After we brought you the story of the Hoye family who are trying to make Christmas plastic free, many of you got in touch with your tips on how to cut down on waste over the festive period.
Lydia 42, Dan, 40, Emanuel, 10, and Inés, four, from Bingham in Nottinghamshire, said they now look at the festive season differently. And it seems they are not alone in wanting to be kinder to the environment at Christmas.
Here are a few of your ideas:
Material gift wrapping
Ruth Mulligan, from Cheltenham, and her family are sewing material present bags to make sure their wrapping can be reused.
She is also aiming to make her own beeswax wraps to store festive food and get rid of cling film.
"We select presents carefully for our children, endeavouring to choose gifts and experiences with lasting value or giving a great memory.
"Similarly, this year all of my extended family and friends will be receiving thoughtful gifts to help reduce plastic waste, either thermal cups, nice water bottles, beautiful compact shopping bags or lovely bars of soap," she said.
Hannah Allen, from Herefordshire, says her family have a "buy less, buy better" policy.
She says they choose "ethically made wooden toys and Fairtrade chocolate from online ethical retailers, rather than lots and lots of mass produced plastic toys and cheap chocolate".
"It does mean we go without some of the latest gadgets and technology, but knowing we're not contributing to the mountains of waste makes it worth it," she said.
"I feel we are leading by example by showing friends and family there is another way, that having a fun Christmas, with great gifts and food doesn't need to involve excessive waste, and by being conscious consumers, we can have less of an impact on our planet."
Taking inspiration from the Great Depression
Rebecca Jenness, from Massachusetts in the United States, got in touch to tell us about her family's tradition of using potato prints to transform old paper into wrapping paper.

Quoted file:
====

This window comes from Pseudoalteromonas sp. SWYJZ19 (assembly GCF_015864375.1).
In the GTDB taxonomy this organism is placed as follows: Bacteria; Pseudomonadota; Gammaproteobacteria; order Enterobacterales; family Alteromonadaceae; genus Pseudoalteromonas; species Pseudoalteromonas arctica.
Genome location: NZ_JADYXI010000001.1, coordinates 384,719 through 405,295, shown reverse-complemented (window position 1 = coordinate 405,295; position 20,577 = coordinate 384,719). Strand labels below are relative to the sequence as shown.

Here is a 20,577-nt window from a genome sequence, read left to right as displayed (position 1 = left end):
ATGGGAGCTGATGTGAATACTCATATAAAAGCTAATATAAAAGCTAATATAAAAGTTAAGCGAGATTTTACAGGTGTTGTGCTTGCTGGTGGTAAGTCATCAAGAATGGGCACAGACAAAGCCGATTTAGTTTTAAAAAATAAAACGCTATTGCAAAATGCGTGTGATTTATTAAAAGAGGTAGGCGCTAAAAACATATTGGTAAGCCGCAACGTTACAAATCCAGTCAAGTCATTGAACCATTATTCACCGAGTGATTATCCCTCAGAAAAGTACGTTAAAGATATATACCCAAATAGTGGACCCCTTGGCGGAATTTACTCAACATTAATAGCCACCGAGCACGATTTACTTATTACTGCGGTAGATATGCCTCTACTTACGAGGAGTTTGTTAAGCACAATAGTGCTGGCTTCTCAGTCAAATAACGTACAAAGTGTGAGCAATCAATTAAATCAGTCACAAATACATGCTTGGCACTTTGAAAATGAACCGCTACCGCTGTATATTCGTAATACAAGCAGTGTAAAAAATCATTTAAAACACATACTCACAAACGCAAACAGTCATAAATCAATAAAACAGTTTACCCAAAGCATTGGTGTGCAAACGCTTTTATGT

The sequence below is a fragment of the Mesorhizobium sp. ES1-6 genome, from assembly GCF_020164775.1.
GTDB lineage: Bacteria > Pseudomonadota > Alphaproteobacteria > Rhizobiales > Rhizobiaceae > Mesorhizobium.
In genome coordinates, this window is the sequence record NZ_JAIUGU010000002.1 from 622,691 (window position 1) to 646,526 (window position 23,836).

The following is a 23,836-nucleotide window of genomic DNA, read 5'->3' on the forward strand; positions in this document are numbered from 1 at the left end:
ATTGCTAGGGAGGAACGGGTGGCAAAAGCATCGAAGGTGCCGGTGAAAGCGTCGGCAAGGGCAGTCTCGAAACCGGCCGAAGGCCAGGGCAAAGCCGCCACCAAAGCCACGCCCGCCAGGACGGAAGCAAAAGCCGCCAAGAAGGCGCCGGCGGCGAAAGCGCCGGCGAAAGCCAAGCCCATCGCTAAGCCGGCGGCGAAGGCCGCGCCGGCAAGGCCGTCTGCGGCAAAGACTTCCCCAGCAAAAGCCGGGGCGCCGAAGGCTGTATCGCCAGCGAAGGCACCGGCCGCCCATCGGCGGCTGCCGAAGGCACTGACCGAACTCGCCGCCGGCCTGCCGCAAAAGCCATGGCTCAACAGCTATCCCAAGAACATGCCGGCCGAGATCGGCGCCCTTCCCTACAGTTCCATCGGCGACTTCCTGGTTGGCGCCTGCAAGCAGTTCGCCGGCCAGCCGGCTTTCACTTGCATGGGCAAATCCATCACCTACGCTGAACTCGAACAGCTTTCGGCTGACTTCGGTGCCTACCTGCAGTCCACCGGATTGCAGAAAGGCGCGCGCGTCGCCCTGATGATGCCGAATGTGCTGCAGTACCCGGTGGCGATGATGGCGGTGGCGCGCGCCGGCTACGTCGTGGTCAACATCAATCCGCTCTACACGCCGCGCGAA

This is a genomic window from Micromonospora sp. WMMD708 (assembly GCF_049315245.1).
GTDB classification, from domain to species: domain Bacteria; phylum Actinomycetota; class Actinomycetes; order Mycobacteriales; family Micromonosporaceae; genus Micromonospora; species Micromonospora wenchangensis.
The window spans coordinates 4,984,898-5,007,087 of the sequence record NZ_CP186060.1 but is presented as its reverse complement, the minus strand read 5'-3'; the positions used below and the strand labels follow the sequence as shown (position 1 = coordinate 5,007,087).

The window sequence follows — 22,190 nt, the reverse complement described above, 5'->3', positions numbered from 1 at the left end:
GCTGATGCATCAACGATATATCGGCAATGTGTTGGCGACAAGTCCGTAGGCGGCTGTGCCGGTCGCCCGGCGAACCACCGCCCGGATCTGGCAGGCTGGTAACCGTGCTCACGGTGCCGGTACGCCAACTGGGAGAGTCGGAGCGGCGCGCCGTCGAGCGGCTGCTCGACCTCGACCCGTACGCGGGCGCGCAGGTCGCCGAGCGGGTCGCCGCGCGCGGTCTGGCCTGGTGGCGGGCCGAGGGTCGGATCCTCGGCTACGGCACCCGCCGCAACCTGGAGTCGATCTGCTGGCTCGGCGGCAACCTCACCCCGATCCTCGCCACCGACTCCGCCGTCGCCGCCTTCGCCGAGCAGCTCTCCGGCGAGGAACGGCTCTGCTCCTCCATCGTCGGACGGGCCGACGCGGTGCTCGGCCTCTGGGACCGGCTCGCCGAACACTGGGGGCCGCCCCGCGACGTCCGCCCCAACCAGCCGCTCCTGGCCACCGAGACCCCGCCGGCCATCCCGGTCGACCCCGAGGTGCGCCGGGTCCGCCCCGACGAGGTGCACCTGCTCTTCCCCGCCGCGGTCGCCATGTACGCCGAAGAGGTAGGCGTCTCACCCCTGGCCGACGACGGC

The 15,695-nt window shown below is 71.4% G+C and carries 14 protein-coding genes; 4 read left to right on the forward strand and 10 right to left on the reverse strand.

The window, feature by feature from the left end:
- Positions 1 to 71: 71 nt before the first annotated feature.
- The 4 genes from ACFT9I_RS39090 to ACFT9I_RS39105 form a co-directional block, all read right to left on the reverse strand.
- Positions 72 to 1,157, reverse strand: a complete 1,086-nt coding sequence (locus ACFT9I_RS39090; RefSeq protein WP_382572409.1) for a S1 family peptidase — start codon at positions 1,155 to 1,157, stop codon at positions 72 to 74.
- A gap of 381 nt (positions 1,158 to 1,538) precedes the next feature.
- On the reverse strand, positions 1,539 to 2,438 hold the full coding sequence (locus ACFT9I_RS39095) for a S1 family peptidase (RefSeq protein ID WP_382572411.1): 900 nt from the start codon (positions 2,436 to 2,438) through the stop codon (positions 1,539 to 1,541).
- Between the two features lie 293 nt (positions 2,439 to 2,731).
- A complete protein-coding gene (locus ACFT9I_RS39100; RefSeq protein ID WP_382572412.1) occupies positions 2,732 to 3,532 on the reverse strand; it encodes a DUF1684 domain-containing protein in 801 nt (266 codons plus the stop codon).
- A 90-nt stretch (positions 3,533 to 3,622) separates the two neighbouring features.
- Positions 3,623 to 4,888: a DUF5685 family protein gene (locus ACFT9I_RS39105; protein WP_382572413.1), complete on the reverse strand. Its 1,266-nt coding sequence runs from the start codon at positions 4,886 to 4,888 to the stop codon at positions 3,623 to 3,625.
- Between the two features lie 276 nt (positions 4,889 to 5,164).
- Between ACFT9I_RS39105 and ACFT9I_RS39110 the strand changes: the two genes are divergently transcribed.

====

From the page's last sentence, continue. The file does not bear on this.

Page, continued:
"I think it got its start when my mother was growing up in the Great Depression. There wasn't money for "official" Christmas wrap in those days and it was a practical way of making a festive holiday.
"Early in December, on some dreary day not long after Thanksgiving, she would declare 'Wrapping Paper Day'."
Rebecca says her mother would spread the kitchen table with newspaper before slicing potatoes in half, cutting an image such as a star or tree in them to dip in paint and print a big roll of paper.
"When I had my own children, it was natural for me to continue the tradition," she said.
Trees and Bees
Allison Day, from Somerset, said her novel idea to cut waste at Christmas, came to her in the shower.
"Trees and bees seemed like an obvious choice to support the environment, so we suggested that one side of the family could make a donation to the Woodland Trust and the other to an apiary in the UK."
She was expecting some resistance but the idea was embraced by her family.
"To be honest it feels like a huge relief for all of us to no longer have to buy for the sake of buying, do something that feels good and focus on what really matters during the the festive season - family, friends and this precious planet we all inhabit."
Bethan Wynton, from London, said she tries to make a lot of her presents to cut down on plastics, so her gifts include things like mince pies, truffles, sloe gin and tree decorations.
"Aside from trying to reduce plastic consumption, I try to support small businesses too as I feel that the negative environmental impact and large brands often go hand-in-hand."
She said she has also bought some "Bee Bombs" for family members with gardens, which are seed balls containing wildflower seeds to encourage more bees.